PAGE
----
You've read a PM book. You've taken an introductory course. Your PMP is firmly in hand. What's next? The challenge for project managers at this point is that there isn't a really good answer. In fact, there isn't really any one answer. The most honest and truthful answer is probably, "It depends." But what, exactly, does it depend on?
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With the volume of information that we have to deal with, we need effective filters in order to manage our personal project management process. So how do we determine our priorities, and how do we apply them?
What do you do when you’re unnoticed but your important project has needs? It’s all on you at this point, so you look for ways to promote your project to senior management so you can get the things you need. Here are three things to try.
A key component to project success is the project manager’s ability to facilitate diverse groups toward discovery or consensus decision making through effective meeting management. Keep these tips in mind to keep your audience engaged.
Management philosophy believes that what is measured gets managed. Hence, metrics suggest whether the process is in order or needs external interference. They form the basis of control in any organization. Learn more about the key features of effective metrics.
Problem solving is an essential skill to handle the issues project managers encounter on a daily basis. Effective problem solving circles around the people element—how you relate and interact with people has a major impact on how effectively and how quickly you can solve problems.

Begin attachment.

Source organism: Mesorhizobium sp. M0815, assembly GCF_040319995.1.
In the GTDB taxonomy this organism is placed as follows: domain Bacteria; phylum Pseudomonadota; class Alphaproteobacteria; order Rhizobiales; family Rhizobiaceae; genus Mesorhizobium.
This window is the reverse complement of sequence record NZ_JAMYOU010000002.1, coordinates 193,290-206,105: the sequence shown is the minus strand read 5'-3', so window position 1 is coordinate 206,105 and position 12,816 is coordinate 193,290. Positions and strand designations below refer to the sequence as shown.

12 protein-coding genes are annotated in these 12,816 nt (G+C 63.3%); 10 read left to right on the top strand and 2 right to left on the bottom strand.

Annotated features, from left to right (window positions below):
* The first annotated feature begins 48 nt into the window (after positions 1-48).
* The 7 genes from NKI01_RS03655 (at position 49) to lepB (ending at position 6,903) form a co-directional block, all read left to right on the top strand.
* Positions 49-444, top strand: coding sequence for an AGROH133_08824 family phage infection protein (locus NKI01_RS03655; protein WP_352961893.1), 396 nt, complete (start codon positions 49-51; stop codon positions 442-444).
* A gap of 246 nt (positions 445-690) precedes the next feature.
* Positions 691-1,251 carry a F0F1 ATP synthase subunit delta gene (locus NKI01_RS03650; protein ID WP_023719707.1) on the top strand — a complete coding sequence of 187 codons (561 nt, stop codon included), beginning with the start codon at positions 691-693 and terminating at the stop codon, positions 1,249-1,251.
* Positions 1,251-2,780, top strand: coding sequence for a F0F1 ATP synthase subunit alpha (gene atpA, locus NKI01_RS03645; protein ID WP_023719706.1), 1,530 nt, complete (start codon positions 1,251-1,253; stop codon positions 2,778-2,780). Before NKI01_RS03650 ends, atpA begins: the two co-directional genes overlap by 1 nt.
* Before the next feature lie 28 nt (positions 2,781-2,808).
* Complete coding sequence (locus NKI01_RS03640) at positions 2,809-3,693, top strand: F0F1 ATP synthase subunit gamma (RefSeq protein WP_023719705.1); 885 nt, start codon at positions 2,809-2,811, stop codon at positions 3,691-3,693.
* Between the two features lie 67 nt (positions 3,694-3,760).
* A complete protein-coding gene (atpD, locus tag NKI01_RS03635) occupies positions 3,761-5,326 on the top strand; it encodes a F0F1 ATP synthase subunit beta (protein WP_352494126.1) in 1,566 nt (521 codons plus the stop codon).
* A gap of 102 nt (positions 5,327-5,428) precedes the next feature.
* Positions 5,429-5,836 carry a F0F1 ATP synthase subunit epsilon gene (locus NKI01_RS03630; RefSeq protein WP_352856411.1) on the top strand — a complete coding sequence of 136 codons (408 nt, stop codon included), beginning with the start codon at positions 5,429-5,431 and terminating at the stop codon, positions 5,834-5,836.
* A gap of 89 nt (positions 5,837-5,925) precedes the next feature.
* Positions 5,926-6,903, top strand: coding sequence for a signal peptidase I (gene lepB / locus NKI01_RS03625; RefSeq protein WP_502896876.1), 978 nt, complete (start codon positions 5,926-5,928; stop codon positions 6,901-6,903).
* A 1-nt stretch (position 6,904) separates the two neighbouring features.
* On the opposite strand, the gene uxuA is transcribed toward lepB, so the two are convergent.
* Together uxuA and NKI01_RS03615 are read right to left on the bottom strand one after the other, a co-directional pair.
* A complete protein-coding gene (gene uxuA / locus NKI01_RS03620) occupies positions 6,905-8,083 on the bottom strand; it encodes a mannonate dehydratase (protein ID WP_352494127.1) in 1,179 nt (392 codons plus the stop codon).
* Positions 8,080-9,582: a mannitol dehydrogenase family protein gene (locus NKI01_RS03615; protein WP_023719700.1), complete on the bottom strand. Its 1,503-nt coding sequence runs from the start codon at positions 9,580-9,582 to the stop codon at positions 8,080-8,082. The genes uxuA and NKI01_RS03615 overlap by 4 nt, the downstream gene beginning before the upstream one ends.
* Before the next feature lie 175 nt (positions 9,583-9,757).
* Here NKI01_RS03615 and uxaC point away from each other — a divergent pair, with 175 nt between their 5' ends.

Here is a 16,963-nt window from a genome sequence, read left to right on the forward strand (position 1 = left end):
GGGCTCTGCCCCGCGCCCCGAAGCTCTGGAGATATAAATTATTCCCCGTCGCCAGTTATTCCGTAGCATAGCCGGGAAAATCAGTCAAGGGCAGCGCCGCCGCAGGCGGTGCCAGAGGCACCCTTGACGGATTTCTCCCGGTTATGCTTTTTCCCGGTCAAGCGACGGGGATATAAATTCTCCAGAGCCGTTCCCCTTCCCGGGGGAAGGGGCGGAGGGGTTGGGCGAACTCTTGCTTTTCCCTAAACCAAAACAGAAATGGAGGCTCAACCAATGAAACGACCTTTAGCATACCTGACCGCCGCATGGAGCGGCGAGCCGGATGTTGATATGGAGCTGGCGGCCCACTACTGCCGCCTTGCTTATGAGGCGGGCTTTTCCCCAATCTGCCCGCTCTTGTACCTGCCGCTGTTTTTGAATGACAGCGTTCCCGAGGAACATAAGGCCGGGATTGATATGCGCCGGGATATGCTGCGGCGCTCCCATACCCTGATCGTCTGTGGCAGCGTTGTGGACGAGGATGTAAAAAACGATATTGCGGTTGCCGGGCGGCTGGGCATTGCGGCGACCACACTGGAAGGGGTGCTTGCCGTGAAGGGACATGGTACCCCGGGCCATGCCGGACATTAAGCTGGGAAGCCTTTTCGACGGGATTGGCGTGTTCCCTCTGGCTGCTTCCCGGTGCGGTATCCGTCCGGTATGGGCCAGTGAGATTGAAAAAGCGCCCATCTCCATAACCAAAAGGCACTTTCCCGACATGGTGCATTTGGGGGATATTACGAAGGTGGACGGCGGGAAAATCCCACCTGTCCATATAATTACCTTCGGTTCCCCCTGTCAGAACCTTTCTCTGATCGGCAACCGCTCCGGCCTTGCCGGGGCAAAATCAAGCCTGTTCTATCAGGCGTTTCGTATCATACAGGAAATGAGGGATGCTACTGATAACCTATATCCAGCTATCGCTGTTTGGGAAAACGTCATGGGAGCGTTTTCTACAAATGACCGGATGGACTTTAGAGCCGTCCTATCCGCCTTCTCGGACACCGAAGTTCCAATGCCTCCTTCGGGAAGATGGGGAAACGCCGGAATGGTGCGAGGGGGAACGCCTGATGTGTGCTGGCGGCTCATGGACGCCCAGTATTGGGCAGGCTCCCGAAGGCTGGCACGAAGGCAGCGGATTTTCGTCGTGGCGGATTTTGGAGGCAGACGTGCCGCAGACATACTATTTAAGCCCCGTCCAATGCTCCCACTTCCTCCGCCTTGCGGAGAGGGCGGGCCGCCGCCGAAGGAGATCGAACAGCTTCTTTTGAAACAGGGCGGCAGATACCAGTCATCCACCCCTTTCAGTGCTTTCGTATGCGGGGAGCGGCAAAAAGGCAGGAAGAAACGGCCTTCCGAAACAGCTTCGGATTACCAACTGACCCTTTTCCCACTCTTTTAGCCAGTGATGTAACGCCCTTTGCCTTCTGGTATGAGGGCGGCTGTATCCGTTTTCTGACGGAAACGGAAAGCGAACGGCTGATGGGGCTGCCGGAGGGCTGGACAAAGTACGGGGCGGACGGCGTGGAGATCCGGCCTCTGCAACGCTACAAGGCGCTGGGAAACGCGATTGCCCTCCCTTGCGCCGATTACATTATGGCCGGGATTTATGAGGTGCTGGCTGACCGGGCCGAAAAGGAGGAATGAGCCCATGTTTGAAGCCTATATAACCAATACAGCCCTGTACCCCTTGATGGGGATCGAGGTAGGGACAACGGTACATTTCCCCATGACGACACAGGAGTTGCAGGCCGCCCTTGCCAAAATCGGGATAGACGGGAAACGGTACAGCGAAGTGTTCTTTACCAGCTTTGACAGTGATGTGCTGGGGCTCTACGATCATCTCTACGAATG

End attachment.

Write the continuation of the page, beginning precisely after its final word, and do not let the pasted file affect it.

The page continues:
Collaboration requires two essential elements: strong project communications, and appropriate technology enablers. Focus on these, and your stakeholders and project team will collaborate their way to success.
In order to work remotely—whether you are in a different office, at home or on the beach—you need to be able to communicate effectively with the rest of the team.
To achieve the best results, a project manager needs a steering committee functioning in a supportive and effective manner. You are the captain of the ship but some of the steering committee members may enjoy watching you “walk on the plank,” as if they want to throw you out to the sharks. Sound familiar? Here are some tips and techniques that may help the next time you encounter this situation.
Some say leaders are born, not made. Perhaps, but teams are not born so therefore have to be made. But more often than not, project managers don’t get to choose their team or team members. Given this reality, how do we make the most of our teaming opportunities? This paper offers ideas on the dynamics of effective teams and team building, focusing on the characteristics of successful teams.